HARARE – Harare Municipal Workers Union (HMWU) has accused council management of being confused over its mooted retrenchment exercise, HMWU executive chairperson Cosmas Bungu has said.
This comes after acting town clerk Josephine Ncube hinted that the city was mulling reducing employment costs.
Bungu told the Daily News: “It is shocking that at the same time when the city’s top brass are talking about retrenchment and balancing their books, council has made its intention to embark on a massive recruitment drive, abundantly clear in its advertisement Vacancy Notice: HCD/09/2017, dated October 1, 2017.
“This makes no sense whatsoever that at one point they want to reduce the workforce and on the other hand they are recruiting. This shows the confusion that is roaming in the corridors of power at Town House,” Bungu said.
He said council should focus on investing in areas such as the Crusher Station which can generate revenue for the city.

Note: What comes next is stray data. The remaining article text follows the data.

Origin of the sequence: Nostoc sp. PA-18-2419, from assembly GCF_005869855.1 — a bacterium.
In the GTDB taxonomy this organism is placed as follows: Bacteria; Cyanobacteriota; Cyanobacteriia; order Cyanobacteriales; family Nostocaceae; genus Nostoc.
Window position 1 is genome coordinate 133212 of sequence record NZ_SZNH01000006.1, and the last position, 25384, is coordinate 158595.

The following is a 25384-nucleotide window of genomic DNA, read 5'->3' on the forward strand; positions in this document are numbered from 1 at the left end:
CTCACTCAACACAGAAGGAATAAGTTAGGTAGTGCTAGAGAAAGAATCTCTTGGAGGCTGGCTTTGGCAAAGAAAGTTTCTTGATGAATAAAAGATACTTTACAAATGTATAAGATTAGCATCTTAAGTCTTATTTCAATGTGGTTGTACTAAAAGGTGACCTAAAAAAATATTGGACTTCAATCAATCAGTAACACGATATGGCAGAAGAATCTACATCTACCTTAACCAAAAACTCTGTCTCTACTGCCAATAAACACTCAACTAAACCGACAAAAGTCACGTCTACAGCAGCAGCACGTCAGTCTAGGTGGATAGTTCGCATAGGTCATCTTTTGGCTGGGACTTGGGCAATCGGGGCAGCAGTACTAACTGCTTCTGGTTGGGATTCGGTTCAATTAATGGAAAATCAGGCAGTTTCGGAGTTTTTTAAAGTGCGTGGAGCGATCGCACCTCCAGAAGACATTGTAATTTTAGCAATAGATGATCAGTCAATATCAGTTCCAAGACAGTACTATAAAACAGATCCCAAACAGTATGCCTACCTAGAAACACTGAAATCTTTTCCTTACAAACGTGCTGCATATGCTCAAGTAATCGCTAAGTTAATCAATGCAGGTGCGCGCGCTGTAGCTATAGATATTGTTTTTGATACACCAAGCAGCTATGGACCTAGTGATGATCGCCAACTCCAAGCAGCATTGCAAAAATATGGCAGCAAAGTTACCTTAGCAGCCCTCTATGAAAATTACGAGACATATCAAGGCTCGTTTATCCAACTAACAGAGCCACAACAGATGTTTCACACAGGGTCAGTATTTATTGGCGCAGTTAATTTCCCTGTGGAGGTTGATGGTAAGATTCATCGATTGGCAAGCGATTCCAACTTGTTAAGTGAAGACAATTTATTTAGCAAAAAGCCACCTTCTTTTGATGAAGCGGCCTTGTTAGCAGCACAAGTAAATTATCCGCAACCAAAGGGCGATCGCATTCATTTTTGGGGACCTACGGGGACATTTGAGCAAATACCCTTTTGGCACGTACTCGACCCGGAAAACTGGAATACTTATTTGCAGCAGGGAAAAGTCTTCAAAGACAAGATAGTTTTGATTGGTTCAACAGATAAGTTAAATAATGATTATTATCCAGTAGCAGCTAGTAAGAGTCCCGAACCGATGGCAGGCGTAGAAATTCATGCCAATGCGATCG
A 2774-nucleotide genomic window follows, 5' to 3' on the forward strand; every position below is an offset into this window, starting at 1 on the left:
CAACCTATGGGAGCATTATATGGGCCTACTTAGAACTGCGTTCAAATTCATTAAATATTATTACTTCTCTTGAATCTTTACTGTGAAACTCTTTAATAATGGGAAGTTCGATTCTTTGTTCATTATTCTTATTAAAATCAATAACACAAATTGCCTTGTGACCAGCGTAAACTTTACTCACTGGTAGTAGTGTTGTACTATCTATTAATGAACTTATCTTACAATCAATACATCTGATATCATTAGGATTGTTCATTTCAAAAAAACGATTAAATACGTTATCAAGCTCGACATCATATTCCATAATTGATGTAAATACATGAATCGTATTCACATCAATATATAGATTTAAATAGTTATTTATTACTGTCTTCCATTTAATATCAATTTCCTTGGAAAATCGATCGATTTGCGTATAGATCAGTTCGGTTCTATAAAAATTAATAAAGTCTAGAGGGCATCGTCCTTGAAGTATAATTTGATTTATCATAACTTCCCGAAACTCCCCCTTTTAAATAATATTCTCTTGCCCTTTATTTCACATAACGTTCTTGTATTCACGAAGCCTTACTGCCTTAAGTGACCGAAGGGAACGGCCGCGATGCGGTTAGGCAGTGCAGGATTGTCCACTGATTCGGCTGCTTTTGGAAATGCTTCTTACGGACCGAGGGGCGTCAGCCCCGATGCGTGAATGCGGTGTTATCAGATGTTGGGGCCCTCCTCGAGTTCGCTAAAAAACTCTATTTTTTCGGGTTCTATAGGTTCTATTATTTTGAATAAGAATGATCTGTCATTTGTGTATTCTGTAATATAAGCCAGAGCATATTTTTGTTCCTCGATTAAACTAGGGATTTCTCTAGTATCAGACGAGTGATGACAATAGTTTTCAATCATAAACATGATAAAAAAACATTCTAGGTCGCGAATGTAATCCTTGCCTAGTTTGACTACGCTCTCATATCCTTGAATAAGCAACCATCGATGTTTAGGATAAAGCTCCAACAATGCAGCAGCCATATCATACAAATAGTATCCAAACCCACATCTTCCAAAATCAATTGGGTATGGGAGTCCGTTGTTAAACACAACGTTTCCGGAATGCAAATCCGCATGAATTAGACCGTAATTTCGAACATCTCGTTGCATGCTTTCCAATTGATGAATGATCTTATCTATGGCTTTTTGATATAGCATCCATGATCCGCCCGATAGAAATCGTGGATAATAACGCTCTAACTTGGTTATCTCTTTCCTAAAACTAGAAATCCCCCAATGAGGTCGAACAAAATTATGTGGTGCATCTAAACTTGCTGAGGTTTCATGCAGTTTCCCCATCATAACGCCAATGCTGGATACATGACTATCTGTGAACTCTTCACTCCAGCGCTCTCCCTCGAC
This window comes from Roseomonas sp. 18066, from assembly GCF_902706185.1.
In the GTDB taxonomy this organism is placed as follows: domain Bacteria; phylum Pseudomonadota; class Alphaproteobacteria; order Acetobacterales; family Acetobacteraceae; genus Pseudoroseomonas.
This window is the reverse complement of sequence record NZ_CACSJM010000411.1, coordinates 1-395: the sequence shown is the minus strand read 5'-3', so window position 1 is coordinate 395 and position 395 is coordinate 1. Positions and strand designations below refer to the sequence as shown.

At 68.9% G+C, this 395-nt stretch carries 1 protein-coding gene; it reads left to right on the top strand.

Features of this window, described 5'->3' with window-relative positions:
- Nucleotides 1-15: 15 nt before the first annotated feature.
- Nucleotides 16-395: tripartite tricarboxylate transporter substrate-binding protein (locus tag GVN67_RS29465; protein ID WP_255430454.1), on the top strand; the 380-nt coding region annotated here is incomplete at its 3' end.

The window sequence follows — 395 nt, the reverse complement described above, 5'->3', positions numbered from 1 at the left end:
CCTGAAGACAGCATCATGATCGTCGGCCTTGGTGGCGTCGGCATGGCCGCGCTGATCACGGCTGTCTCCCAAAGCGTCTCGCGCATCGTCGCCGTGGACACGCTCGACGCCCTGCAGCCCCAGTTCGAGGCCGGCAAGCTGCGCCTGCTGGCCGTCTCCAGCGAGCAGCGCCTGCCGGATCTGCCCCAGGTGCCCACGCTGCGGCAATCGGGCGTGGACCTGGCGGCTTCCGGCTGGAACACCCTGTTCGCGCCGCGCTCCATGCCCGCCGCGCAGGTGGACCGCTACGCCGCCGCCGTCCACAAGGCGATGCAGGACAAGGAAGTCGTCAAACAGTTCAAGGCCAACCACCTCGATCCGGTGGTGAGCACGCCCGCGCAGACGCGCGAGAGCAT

The union’s leader said management should first reduce their very high salaries before proposing to fire people.
“The city’s debts will continue to mount regardless of the proposed retrenchments because of council’s poor management systems and prioritising on things that are of no importance.
“The Harare City Council — as things stand — is short of manpower, employees are being overworked in certain stations.
“In places where there are supposed to be four people working, there is only one person doing the work,” he said.
Meanwhile, the city has begun preparing to retire more than 300 employees.
According to human capital director Cainos Chingombe, 306 employees that are nearing retirement had been trained in commercial farming covering poultry, horticulture and animal husbandry.
Chingombe said the programmes were modelled such that retired council employees would be able to look after themselves after leaving work.
“The management of the retirement wellness programmes is aimed at retirement readiness and financial welfare for the retirees by capacitating them while they were still at work,” Chingombe said.